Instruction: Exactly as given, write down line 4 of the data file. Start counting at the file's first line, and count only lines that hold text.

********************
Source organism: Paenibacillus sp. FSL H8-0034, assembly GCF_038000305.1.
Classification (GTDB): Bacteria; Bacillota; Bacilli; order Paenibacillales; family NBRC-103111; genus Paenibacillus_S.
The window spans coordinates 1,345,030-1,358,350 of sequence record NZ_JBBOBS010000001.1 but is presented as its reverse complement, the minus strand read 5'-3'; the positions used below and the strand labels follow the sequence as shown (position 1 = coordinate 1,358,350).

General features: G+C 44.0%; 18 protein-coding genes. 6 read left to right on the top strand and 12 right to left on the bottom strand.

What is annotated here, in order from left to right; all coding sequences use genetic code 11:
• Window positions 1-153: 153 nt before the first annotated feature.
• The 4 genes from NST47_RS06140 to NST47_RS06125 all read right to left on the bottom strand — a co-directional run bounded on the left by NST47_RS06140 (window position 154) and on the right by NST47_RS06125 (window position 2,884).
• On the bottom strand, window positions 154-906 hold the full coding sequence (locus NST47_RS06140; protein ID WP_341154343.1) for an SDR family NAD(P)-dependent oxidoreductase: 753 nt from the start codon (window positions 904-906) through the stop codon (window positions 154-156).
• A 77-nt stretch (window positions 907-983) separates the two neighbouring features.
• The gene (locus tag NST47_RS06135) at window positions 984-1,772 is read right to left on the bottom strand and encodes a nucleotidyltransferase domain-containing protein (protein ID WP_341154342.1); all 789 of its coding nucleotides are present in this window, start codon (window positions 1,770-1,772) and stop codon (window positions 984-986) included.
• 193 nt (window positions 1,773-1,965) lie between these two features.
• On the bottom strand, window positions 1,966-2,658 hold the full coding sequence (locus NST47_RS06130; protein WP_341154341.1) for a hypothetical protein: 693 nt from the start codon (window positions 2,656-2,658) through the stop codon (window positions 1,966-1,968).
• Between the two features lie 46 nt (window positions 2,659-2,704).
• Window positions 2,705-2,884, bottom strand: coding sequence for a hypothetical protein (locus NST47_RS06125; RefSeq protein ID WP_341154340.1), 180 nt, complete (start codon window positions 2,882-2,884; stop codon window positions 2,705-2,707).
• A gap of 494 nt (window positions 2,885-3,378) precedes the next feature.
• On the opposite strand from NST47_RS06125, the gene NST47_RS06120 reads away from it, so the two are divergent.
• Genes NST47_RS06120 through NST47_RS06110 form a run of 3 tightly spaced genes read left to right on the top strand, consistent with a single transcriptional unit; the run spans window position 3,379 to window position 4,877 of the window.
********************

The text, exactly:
General features: G+C 44.0%; 18 protein-coding genes. 6 read left to right on the top strand and 12 right to left on the bottom strand.